We have to recognise school communities across the states and territories, including NSW, for these performances demonstrate the collective efforts of teachers, students and parents in responding to the challenge of improving literacy and numeracy outcomes.

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While it’s important to celebrate these wins in some states, these results need to be considered in the context of other performance measures.

Australia’s overall performance continues to stagnate or decline in international tests such as PISA. In particular, results for students at the top end of national performance are slipping – relative to other countries and we are not growing sufficient numbers of students into the top end.

I was delighted by Emeritus Professor Barry McGaw’s call for us to set higher expectations for student performance. We need high expectations for individual student improvement, so that we can see significant increases across the nation.

Tests such as NAPLAN and PISA provide a useful ‘big picture’ view of student learning trends across Australia and the world, but these data have limitations at the classroom level.

Such data can only offer a high-level, point-in-time snapshot of a student’s achievement. The results are six months old by the time they are released and the information is not adequately nuanced. 

For teachers to make responsive and informed decisions about how to most effectively teach students, they need more timely and richer data on each individual’s progress.

This is true regardless of whether the student is a gifted high achiever, is struggling, or performing in the middle. But the time and expertise required to gather this information is significant.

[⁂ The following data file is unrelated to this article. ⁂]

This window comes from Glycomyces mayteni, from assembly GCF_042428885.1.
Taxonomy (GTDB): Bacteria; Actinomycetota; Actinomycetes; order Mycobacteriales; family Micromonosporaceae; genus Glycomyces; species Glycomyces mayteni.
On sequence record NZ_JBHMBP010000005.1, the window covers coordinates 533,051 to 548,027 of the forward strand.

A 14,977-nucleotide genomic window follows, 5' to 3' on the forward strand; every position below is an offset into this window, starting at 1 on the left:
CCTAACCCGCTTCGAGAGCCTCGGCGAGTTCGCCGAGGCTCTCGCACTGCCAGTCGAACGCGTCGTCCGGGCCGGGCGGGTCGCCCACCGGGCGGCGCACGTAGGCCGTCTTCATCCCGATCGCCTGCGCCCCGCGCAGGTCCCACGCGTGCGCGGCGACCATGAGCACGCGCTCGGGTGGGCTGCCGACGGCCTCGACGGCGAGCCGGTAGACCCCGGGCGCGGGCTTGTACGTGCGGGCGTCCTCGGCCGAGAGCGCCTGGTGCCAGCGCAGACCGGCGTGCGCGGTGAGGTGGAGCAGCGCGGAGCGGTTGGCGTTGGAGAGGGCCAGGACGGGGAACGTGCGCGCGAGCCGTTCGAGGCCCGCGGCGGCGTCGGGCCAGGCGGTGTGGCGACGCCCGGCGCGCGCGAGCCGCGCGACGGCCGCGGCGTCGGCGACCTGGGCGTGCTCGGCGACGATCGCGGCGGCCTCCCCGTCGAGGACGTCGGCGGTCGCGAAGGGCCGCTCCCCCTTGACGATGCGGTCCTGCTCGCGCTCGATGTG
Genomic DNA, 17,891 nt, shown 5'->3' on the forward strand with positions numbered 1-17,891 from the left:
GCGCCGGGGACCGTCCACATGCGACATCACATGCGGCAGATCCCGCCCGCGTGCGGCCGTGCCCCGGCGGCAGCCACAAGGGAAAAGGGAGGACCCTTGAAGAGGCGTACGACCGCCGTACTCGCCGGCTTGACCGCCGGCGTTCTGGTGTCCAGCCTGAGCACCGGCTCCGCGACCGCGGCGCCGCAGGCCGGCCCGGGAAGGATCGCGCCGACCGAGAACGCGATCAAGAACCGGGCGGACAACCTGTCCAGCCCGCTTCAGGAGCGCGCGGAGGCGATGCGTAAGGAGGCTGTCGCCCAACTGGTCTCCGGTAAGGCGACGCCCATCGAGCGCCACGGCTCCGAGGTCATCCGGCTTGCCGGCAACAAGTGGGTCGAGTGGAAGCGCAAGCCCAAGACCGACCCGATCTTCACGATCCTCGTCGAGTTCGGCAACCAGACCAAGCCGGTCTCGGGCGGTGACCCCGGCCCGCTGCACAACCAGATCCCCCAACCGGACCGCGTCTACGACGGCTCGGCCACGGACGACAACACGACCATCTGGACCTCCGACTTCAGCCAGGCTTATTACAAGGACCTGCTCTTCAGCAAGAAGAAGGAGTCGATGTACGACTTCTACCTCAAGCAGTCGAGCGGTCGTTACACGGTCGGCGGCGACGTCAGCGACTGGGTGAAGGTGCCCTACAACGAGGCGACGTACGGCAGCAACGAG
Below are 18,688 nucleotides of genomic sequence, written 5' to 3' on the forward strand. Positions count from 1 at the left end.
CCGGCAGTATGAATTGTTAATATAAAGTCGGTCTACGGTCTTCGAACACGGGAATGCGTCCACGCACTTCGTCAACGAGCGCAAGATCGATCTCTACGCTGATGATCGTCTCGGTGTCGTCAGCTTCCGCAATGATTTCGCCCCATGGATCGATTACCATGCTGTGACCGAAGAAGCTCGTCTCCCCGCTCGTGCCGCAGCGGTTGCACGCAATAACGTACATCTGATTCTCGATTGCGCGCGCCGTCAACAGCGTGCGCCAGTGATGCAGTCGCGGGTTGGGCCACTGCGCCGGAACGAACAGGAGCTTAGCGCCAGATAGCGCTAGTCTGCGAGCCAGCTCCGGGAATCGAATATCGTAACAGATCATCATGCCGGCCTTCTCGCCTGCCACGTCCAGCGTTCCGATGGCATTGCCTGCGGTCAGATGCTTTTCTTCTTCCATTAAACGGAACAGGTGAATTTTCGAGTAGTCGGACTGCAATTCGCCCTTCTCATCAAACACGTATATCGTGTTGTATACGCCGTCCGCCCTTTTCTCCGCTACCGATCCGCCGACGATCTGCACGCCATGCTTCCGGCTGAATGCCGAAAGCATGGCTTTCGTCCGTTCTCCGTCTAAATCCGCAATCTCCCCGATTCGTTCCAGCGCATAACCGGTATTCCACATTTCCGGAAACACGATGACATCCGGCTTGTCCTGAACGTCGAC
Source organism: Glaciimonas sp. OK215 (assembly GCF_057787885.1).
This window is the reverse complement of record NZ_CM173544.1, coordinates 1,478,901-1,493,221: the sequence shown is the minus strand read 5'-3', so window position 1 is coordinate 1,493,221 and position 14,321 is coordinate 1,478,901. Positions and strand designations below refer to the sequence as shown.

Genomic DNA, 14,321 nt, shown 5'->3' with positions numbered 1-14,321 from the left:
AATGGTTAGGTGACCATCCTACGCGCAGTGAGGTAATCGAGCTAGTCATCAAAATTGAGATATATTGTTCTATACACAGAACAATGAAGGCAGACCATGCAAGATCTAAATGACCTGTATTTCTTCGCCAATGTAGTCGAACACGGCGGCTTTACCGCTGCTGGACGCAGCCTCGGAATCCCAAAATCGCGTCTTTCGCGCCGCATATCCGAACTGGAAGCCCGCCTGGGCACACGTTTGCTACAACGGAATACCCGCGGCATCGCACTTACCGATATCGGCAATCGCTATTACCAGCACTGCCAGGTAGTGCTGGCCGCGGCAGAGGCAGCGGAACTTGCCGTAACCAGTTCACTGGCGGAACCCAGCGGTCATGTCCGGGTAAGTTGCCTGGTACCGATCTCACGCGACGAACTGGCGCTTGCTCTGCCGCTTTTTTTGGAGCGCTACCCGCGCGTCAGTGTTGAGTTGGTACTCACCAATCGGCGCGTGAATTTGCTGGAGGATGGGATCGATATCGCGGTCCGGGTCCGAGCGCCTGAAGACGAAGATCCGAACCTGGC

As any parent can attest, it’s easy for students to fall behind in their learning despite the best efforts of their committed teachers.

Yes, Australia has many outstanding teachers who understand their students’ progress, evaluate the impact of their teaching and know what to do next.

However teachers have few, if any, assessments that can measure an individual student’s growth over time. We need to make it easier for teachers to do this.

We need to back our teachers to win. We need to help them collect, interpret, use and share meaningful progress data.

We need to empower teachers to immediately take action where it's needed. When teachers have access to information about individual students’ progress they can be more targeted in what and how they teach.

They can identify gaps early, including areas where a student may have missed core concepts in learning.

This is very important, as concepts or skills that are missed early on can block the take up of new skills down the track.

Focusing on progress will help ensure students achieve at least a year’s growth for each year of schooling. Equally, when schools have rich data on student learning, school leaders can support teachers in meeting the needs of learners, and target resources across the school.

In order to improve, we must use powerful interpretation of data to understand student challenges and progress. If we can do this, teachers, students and parents will be empowered to improve our performance.

We’ve all seen the data. Now we must act on it.